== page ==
BMW R50, R60, R69 - HPMG v4.3 0221

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BMW R50/2 & R60/2 – in Australia
I bought the R50 BMW in rough shape in 2002. It already had the solo saddle, front and rear crash bars and
leather panniers, though the latter were not properly attached. In the course of restoring the bike as a ‘police solo’ I unearthed a discarded fairing and used a very old siren, bought on eBay and modified to look the part.
A bloke in country Victoria loaned me the pannier mounts from his genuine, but basket case, police bike to copy and then to fit nice new leather bags.
In the course of figuring out how to attach the fairing I contacted people who had been in the Police Transport Branch. They were able to advise me on making the necessary brackets and also passed on the information that Victoria Police, before selecting BMW as a supplier in about 1960 did have one R50 for evaluation. Predictably they deemed it under-powered and went for the R69S.
I got the 1960s contemporary photo of the nine Victoria Police Mobile Traffic Section (MTS) solos off the internet. I think the site might have been the State Library of Victoria. The photo shows the funeral procession of Sir Dallas Brooks, a former Governor of Victoria, which dates it to March 1966. I was a 21-year-old Constable at the time. I must admit that the look of these bikes and uniforms, viewed as a teenager, played a significant part in enticing me into the job in 1964.
Regards, Lawrie Bradly

Our thanks to Lawrie Bradly for the information about the BMW’s used by Victoria Police in the 1960’s


BMW R69’s in Australia
The bikes are all 600cc Earles Fork BMWs, but they are not all the same. The bike ridden by the Senior Constable leading the escort (CZ347) and CZ362 are R69S sports models, capable of 106mph. Two others whose number plates are readable in the photo (DE198 & DE422) are 96 mph R60/2 models. You can distinguish between the two models from the details visible in the photo: R69S have finned retainers on the exhaust pipe headers, as opposed to plain on the R60/2 and two fins on the rocker covers, instead of six on the R60/2. You can also tell by the alphabetic prefixes of the registration numbers that the R60/2s are newer. They all have blue lights mounted on the handlebar fairings. CZ362 does not have the lights. The Senior's bike does - they might have been retrofitted to the boss's bike when they started putting them on the new R60/2s. He no doubt would have wanted to keep his R69S, rather than “down grade to” a new R60/2. The bikes were personal issue to the members, and they would keep them at home, riding them to and from work.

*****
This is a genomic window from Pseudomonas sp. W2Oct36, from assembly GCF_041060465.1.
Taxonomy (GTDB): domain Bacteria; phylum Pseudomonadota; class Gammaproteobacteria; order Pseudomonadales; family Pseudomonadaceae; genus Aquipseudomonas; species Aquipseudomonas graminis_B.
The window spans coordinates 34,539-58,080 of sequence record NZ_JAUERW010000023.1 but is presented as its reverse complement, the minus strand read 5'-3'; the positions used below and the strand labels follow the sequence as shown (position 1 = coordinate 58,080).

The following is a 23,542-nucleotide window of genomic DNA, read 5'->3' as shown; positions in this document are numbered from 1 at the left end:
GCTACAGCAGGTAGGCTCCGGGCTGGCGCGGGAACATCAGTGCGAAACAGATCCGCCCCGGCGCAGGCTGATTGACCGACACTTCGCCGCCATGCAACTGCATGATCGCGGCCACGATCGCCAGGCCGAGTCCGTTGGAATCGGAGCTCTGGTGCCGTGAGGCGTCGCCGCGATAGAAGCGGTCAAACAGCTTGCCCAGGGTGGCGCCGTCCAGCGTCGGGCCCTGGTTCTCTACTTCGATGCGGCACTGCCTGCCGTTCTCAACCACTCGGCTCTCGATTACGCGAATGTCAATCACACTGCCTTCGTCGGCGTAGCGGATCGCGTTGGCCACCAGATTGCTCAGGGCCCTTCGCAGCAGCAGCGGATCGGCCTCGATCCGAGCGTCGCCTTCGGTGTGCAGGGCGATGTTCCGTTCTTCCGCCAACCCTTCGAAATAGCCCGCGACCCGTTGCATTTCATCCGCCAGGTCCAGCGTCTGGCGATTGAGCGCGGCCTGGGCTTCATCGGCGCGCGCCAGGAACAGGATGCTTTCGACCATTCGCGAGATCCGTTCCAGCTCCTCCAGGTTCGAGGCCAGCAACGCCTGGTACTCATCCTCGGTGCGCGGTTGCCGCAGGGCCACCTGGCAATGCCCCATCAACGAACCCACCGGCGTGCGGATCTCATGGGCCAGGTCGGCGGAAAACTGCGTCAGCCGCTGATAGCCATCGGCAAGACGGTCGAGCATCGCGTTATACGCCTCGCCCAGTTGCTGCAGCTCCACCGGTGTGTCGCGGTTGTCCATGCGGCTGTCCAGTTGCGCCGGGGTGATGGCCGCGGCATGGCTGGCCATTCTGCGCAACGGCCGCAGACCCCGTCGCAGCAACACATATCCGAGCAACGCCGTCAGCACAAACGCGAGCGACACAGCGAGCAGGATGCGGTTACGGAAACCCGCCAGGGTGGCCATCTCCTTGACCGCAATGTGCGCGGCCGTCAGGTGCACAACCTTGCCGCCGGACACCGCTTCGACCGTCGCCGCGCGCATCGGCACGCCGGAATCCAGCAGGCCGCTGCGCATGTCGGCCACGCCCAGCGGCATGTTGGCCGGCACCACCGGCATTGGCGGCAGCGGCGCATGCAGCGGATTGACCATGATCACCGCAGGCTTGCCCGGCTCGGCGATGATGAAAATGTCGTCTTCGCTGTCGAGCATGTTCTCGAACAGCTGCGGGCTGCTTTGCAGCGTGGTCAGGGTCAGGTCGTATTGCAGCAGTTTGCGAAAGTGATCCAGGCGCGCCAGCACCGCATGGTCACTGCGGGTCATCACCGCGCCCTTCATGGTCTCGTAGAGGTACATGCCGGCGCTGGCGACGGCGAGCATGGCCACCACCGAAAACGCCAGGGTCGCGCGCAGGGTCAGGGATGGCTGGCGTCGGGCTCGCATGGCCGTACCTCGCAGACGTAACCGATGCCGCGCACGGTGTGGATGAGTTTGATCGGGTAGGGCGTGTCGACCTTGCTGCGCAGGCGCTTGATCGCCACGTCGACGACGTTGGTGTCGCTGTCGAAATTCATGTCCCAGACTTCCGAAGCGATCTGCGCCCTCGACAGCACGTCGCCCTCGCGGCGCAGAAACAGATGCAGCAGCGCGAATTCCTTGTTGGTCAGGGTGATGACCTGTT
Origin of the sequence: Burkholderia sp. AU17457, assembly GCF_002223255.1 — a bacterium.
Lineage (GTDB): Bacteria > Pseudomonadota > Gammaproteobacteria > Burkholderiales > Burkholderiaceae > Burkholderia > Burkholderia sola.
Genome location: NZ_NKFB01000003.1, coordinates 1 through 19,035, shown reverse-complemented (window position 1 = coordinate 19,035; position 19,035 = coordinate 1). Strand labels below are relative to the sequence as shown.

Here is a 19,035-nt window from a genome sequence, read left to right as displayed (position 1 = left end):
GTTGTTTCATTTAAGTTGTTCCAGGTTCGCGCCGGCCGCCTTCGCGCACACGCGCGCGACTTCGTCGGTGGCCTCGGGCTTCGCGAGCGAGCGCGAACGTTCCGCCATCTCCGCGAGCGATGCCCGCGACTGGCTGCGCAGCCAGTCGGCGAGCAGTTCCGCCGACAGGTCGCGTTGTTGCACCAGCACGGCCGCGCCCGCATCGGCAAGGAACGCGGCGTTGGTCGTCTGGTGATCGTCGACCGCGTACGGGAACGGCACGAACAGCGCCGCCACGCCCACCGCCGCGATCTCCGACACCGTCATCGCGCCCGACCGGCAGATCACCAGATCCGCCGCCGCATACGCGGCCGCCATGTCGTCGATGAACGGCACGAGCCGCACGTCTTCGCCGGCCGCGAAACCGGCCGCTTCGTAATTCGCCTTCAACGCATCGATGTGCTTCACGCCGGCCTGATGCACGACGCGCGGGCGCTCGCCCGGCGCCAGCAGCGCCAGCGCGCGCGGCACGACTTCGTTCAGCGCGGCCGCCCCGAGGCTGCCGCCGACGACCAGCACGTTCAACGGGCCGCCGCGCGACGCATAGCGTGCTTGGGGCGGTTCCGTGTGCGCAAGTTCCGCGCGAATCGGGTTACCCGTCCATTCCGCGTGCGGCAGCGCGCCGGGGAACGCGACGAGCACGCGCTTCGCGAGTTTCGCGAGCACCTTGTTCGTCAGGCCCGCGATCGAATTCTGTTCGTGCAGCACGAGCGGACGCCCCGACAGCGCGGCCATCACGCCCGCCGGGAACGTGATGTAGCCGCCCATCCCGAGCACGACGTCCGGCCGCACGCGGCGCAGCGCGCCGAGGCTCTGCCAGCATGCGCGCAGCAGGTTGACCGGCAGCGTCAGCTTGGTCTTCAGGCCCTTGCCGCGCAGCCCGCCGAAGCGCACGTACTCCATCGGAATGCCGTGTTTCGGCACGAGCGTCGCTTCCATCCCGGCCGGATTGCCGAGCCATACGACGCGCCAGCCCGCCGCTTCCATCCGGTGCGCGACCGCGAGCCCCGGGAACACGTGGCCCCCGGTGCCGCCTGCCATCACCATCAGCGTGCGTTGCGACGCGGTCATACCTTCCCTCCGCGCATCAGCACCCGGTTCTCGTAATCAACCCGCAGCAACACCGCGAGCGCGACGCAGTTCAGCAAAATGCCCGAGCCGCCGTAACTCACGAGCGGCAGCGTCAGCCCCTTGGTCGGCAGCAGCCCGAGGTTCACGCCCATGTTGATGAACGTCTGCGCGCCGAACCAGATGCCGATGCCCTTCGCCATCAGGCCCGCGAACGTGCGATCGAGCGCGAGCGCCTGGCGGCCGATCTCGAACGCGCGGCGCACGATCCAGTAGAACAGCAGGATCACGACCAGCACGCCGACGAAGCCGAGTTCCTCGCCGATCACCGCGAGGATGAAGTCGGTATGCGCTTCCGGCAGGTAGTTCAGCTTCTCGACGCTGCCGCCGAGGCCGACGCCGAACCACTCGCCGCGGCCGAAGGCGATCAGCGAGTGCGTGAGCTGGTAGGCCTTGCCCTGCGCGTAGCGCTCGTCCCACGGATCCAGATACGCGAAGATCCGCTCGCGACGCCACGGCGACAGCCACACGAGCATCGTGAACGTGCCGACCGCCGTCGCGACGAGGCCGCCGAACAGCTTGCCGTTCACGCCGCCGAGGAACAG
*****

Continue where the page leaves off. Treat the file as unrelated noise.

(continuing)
I don't know whether the change from R69S models to R60/2s was because, in milder tune, they were more tractable for escort duty, or because they were cheaper than the sports models. They were certainly that.
As it turned out I never did get onto a police bike. Just the point of being senior enough to get trained to ride one, a career opportunity opened in implementing the first police computer system in Victoria. I had at that stage though already, in the same uniform, had some fun hooning around in MTS Ford Falcon V8s. (The rest of the Force called us “Leather Legged Louts”).
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